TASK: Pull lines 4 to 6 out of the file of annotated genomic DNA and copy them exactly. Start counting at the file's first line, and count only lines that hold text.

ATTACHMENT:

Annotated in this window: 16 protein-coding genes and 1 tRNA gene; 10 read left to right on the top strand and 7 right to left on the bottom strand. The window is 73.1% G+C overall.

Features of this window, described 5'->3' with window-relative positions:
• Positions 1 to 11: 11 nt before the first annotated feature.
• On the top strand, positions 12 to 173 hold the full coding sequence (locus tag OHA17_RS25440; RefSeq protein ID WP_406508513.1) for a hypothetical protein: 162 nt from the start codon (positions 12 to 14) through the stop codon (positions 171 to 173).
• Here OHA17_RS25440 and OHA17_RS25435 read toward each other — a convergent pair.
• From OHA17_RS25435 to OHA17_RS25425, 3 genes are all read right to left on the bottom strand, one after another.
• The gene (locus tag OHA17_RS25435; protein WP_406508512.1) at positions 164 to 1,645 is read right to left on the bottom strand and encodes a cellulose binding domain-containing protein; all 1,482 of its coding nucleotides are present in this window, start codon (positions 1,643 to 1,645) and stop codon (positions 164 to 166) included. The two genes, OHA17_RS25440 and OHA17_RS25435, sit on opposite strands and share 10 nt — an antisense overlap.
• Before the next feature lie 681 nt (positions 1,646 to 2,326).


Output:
• On the top strand, positions 12 to 173 hold the full coding sequence (locus tag OHA17_RS25440; RefSeq protein ID WP_406508513.1) for a hypothetical protein: 162 nt from the start codon (positions 12 to 14) through the stop codon (positions 171 to 173).
• Here OHA17_RS25440 and OHA17_RS25435 read toward each other — a convergent pair.
• From OHA17_RS25435 to OHA17_RS25425, 3 genes are all read right to left on the bottom strand, one after another.